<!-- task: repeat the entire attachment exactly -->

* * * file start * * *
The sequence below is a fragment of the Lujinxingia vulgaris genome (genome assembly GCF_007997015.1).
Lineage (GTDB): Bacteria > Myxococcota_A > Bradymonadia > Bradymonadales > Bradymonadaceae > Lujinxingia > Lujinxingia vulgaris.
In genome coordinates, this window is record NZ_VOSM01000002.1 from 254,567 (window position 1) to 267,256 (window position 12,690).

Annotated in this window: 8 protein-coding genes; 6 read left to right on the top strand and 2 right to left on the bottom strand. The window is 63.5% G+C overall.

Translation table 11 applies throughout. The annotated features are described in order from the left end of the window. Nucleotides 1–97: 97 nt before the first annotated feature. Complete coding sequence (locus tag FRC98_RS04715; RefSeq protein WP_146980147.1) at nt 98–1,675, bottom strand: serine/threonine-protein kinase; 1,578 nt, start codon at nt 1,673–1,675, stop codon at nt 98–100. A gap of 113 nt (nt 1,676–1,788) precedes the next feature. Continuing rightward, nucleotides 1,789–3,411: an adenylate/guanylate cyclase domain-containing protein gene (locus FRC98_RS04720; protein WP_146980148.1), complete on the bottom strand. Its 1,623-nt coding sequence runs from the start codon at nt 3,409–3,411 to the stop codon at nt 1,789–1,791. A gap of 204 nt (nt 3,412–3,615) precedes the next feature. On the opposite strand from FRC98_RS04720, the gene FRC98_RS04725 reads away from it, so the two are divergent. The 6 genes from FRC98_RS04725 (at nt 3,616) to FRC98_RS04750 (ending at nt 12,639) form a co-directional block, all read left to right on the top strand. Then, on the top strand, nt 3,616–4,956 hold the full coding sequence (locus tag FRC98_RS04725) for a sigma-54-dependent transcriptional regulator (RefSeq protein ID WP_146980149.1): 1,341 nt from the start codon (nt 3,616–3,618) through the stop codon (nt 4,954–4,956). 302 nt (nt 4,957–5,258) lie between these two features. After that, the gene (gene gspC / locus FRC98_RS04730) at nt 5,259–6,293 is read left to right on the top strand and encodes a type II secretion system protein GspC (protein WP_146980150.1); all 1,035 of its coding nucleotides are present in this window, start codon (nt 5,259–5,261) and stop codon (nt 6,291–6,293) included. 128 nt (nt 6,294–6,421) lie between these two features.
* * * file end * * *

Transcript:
The sequence below is a fragment of the Lujinxingia vulgaris genome (genome assembly GCF_007997015.1).
Lineage (GTDB): Bacteria > Myxococcota_A > Bradymonadia > Bradymonadales > Bradymonadaceae > Lujinxingia > Lujinxingia vulgaris.
In genome coordinates, this window is record NZ_VOSM01000002.1 from 254,567 (window position 1) to 267,256 (window position 12,690).

Annotated in this window: 8 protein-coding genes; 6 read left to right on the top strand and 2 right to left on the bottom strand. The window is 63.5% G+C overall.

Translation table 11 applies throughout. The annotated features are described in order from the left end of the window. Nucleotides 1–97: 97 nt before the first annotated feature. Complete coding sequence (locus tag FRC98_RS04715; RefSeq protein WP_146980147.1) at nt 98–1,675, bottom strand: serine/threonine-protein kinase; 1,578 nt, start codon at nt 1,673–1,675, stop codon at nt 98–100. A gap of 113 nt (nt 1,676–1,788) precedes the next feature. Continuing rightward, nucleotides 1,789–3,411: an adenylate/guanylate cyclase domain-containing protein gene (locus FRC98_RS04720; protein WP_146980148.1), complete on the bottom strand. Its 1,623-nt coding sequence runs from the start codon at nt 3,409–3,411 to the stop codon at nt 1,789–1,791. A gap of 204 nt (nt 3,412–3,615) precedes the next feature. On the opposite strand from FRC98_RS04720, the gene FRC98_RS04725 reads away from it, so the two are divergent. The 6 genes from FRC98_RS04725 (at nt 3,616) to FRC98_RS04750 (ending at nt 12,639) form a co-directional block, all read left to right on the top strand. Then, on the top strand, nt 3,616–4,956 hold the full coding sequence (locus tag FRC98_RS04725) for a sigma-54-dependent transcriptional regulator (RefSeq protein ID WP_146980149.1): 1,341 nt from the start codon (nt 3,616–3,618) through the stop codon (nt 4,954–4,956). 302 nt (nt 4,957–5,258) lie between these two features. After that, the gene (gene gspC / locus FRC98_RS04730) at nt 5,259–6,293 is read left to right on the top strand and encodes a type II secretion system protein GspC (protein WP_146980150.1); all 1,035 of its coding nucleotides are present in this window, start codon (nt 5,259–5,261) and stop codon (nt 6,291–6,293) included. 128 nt (nt 6,294–6,421) lie between these two features.